He gives us a great lesson regarding the preaching of the gospel and church planting: that we are to always adapt our methods without compromising our message. Paul became all things to all men that he may save some (1 Cor. 9:20-23). Static churches that are so entrenched in their ethnicity and religious traditions that they cannot change their methodological approach to preaching will eventually die out!

Acts 19-28

Acts 19 shows us that God caused His word to be famous in the city of Ephesus by doing extraordinary miracles by the hands of Paul (even allowing handkerchiefs and aprons that touched his skin to heal people), as well as allowing a demon possessed man to beat up seven unconverted Jews who attempted an exorcism (19:13-20). The result was that the fear of the Lord fell upon the whole city and the Word of the Lord continued to increase and prevail mightily (19:17-20).

Consequently, the economy of the city was negatively affected because it was connected to a false goddess named Artemis; this resulted in a huge riot taking place in the city (19:28-41).

Malta (Acts 27,28)

Our last church planting snapshot is no less extraordinary than any of the others. God allowed a ship Paul was sailing on to go adrift and break up so he can land on a small island called Malta. Once on this island, Paul failed to die after a viper bit him, which caused the natives to highly regard Paul and opened a door for him to minister. Eventually, God used Paul to lay his hands and heal the sick father of Publius, the chief man of the island, which led to all the rest of the people on the island to get healed through Paul 's ministry. Of course, even though it is not mentioned in this passage, we know from church history that a church was indeed planted by Paul's efforts on Malta. There is even a famous Pauline site on the island named, "The Church of St. Paul's Shipwreck".

In conclusion, church planting and kingdom expansion was rarely predictable, often messy and always accompanied by divine interventions and supernatural miracles, along with shipwrecks, riots, great persecution and opposition. Some of the primary church plants were not even planned or intentional but came about because of traumatic circumstances (Acts 8 and 11).

God is so big that He used the worst possible conditions, like murderous persecutions, to scatter a comfortable church and force them to go to places and people who needed the gospel. Of course, we also see that, whenever possible, Paul employed common strategies like going to strategic cities, reaching influential people of the city, staying long enough to establish new believers in the faith, raising up elders, and using apostolic teams from among these congregations to aid him in further expanding the kingdom by planting other churches. We also saw that the early church set up systems of establishing new believers (Acts 2:42-47).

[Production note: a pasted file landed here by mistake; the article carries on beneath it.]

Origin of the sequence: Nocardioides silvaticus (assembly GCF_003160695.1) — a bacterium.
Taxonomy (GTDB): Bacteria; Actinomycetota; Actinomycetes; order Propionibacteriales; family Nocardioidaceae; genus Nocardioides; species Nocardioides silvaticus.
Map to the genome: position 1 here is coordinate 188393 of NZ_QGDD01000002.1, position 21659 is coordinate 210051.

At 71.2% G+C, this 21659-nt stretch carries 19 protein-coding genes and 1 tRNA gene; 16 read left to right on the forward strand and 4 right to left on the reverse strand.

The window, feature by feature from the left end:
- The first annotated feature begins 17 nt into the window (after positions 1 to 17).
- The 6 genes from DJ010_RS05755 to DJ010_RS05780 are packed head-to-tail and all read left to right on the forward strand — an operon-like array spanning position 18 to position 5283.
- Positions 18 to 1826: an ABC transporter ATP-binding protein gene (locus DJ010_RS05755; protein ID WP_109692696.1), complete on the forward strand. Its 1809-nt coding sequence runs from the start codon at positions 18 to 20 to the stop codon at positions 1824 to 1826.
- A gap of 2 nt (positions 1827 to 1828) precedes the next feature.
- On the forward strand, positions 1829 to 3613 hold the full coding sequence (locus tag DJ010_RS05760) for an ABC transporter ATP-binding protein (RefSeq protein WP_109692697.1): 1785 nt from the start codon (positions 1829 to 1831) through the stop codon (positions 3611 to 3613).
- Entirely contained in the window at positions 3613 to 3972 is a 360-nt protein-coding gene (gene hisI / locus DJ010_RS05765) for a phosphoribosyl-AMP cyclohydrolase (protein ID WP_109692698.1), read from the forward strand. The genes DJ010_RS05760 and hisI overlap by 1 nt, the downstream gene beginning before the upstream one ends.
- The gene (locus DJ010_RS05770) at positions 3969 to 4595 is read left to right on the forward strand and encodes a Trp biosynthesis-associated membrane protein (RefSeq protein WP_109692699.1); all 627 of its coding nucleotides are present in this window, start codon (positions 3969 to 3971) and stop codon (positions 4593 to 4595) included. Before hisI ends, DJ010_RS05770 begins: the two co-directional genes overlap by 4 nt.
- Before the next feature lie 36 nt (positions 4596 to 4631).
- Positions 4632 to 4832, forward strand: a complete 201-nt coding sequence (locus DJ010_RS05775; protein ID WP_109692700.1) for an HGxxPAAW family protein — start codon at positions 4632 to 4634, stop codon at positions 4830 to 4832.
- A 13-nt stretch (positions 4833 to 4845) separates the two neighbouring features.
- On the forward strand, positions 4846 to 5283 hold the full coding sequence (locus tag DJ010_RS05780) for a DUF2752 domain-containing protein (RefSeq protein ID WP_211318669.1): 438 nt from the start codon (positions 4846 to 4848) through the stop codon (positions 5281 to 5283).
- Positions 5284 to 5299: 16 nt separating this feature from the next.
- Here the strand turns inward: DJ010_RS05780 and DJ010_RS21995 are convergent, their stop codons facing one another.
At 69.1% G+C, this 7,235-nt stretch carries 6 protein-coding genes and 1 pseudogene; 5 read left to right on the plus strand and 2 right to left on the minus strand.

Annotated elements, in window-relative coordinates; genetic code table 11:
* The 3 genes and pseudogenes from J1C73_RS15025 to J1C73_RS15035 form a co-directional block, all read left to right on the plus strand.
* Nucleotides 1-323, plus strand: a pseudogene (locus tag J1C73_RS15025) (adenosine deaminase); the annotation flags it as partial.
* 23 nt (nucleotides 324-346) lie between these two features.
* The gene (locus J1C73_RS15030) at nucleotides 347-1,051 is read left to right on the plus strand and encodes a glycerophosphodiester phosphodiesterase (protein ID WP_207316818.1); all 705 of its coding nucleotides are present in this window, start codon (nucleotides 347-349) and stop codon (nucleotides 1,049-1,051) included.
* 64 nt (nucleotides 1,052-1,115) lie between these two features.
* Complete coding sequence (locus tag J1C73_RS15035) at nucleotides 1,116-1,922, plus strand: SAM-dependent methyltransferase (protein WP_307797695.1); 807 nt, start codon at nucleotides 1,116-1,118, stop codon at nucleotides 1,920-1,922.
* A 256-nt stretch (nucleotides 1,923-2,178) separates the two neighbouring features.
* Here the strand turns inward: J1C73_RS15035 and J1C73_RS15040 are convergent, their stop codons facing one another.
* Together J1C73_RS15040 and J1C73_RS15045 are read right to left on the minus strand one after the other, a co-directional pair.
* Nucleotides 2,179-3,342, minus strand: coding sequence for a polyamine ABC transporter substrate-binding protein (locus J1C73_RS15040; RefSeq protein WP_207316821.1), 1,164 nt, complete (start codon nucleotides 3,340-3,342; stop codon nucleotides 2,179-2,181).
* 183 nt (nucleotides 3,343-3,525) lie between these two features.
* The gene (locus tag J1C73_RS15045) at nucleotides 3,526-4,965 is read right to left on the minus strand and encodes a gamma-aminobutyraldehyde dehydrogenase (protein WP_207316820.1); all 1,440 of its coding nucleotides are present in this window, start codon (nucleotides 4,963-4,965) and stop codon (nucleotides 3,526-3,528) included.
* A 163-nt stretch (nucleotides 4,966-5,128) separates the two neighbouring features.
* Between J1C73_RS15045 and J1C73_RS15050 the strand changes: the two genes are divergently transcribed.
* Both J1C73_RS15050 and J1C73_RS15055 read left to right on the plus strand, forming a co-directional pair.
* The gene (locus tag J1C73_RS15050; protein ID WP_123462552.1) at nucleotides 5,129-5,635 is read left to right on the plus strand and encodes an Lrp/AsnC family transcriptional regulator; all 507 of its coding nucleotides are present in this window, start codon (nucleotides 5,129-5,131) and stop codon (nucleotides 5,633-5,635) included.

Our final takeaway is that God's main strategy for expanding His Kingdom has not changed. It is not by evangelistic crusades (disconnected from local congregations) and starting missionary institutions; it is by planting and establishing local congregations. Truly our God is powerful, audacious, unpredictable and cannot be tamed by human institutions and Church councils. Jesus said that the only entity that will never be conquered by the gates of hell is the church (Matt. 16:18).

Joseph Mattera is an internationally known author, futurist, interpreter of culture and activist/theologian whose mission is to influence leaders who influence nations. He leads several organizations, including The United States Coalition of Apostolic Leaders (uscal.us). He also has a blog on Charisma magazine called "The Pulse." To order one of his books or to subscribe to his weekly newsletter go to josephmattera.org.

This article originally appeared on josephmattera.org.